Ancient Monuments

History on the Ground

This site is entirely user-supported. See how you can help.

Medieval moated site of Guildford Park Manor, Manor Farm

A Scheduled Monument in Onslow, Surrey

We don't have any photos of this monument yet. Why don't you be the first to send us one?

Upload Photo »

Approximate Location Map
Large Map »

If Google Street View is available, the image is from the best available vantage point looking, if possible, towards the location of the monument. Where it is not available, the satellite view is shown instead.


Latitude: 51.2348 / 51°14'5"N

Longitude: -0.6132 / 0°36'47"W

OS Eastings: 496913.220156

OS Northings: 149315.237359

OS Grid: SU969493

Mapcode National: GBR FCH.FSW

Mapcode Global: VHFVM.B757

Entry Name: Medieval moated site of Guildford Park Manor, Manor Farm

Scheduled Date: 2 May 1990

Source: Historic England

Source ID: 1012785

English Heritage Legacy ID: 12763

County: Surrey

Electoral Ward/Division: Onslow

Traditional County: Surrey

Lieutenancy Area (Ceremonial County): Surrey

Church of England Parish: Guildford All Saints

Church of England Diocese: Guildford


The moated site at Manor Farm includes the partially-silted moat and its
island but also a broad external bank on the northern margin of the moat and
the drainage leat at the north-east corner of the moat. Moated sites are
generally seen as prestigious residences, the moat marking the high status of
the occupier but also serving to deter casual raiders and wild animals. Like
many moated sites, this example originated around 1300 AD and lay within the
1600 acre deer park which Henry II had enclosed soon after his accession in
1154. After about 1370, the moated buildings at Manor Farm formed an
occasional lodgings for royal hunting parties as well as being the residence
of the park keeper, and they continued in use until around 1600 after which
time they were demolished.
The monument features a rectangular stone-lined moat which originally
encircled the island on which the buildings stood. The moat was partially
infilled with the rubble from the early 17th century demolition, but two
lengths survive in good condition. No visible traces of the buildings which
occupied the island survive, but small-scale excavations have demonstrated
that much evidence of these buildings exists below the surface. The outer
edge of the moat on the north side is marked by a broad, low bank, while at
the north-east corner is a drainage leat. The electricity cable in this area,
the sluice between moat and leat and all fencing within the scheduled area,
are excluded from the scheduling. The brick-laid former tennis court and
modern fishpond-cum-flowerbed are also excluded, although the ground beneath
both is included.

The site of the monument is shown on the attached map extract.
It includes a 3 metre boundary around the archaeological features,
considered to be essential for the monument's support and preservation.

Source: Historic England

Reasons for Scheduling

Around 6,000 moated sites are known in England. They consist of wide ditches,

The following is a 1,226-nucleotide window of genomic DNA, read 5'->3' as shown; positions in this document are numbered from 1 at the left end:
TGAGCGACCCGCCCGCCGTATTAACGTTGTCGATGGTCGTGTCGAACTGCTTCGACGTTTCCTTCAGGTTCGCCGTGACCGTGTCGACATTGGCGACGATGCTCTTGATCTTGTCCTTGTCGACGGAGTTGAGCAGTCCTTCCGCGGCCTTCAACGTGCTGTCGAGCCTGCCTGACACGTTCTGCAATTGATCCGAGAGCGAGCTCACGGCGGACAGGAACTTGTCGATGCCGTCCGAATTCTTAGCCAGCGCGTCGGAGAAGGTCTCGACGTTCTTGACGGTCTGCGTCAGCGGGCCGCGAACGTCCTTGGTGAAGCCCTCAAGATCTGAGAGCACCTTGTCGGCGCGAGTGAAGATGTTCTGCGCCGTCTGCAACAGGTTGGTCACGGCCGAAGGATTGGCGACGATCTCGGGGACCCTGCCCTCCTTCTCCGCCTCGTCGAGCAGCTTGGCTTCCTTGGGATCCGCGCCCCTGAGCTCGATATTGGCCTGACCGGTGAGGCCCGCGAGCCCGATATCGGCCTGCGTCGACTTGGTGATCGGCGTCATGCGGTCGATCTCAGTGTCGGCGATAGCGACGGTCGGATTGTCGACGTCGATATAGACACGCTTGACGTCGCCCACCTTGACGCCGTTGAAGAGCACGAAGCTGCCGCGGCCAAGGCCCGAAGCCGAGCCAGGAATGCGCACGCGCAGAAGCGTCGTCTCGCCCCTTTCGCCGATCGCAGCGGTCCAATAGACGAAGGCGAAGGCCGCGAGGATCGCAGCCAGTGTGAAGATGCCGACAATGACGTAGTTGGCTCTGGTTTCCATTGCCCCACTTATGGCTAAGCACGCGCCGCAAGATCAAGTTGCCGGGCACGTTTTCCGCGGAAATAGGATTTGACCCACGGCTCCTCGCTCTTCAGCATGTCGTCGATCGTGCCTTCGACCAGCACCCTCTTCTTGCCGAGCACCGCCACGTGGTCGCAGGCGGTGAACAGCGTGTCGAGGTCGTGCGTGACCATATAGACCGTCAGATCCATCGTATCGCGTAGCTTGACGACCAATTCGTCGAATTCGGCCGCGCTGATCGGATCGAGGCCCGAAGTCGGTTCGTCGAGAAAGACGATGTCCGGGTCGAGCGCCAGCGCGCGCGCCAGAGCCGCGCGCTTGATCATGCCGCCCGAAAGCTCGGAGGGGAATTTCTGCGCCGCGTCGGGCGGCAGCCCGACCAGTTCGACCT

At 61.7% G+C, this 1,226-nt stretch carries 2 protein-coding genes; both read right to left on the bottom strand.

often or seasonally water-filled, partly or completely enclosing one or more
islands of dry ground on which stood domestic or religious buildings. In some
cases the islands were used for horticulture. The majority of moated sites
served as prestigious aristocratic and seigneurial residences with the
provision of a moat intended as a status symbol rather than a practical
military defence. The peak period during which moated sites were built was
between about 1250 and 1350 and by far the greatest concentration lies in
central and eastern parts of England. However, moated sites were built
throughout the medieval period, are widely scattered throughout England and
exhibit a high level of diversity in their forms and sizes. They form a
significant class of medieval monument and are important for the understanding
of the distribution of wealth and status in the countryside. Many examples
provide conditions favourable to the survival of organic remains.

The example at Manor Farm is of importance because excavation has shown that a
wealth of evidence of the buildings which stood on the island still survives,
while the continued wetness of parts of the moat provides ideal conditions for
the preservation of organic remains. The historical and archaeological
documentation of the monument is also excellent.

The site of the monument is shown on the attached map and includes a 3 metre
boundary (6m on the north side) around the archaeological features considered
essential for the monument's preservation and support.

Source: Historic England


Books and journals
Crocker, A, 'Previous interims Vol 96, 103, 118' in Excavations at Guildford Manor Park, (1976)
Crocker, A., 1st Interim Report (typescript), (1973)
Darvill, T., MPP Single Monument Class Description - Moats, (1988)
Surrey Antiquity 1657,

Source: Historic England

Other nearby scheduled monuments is an independent online resource and is not associated with any government department. All government data published here is used under licence. Please do not contact for any queries related to any individual ancient or schedued monument, planning permission related to scheduled monuments or the scheduling process itself. is a Good Stuff website.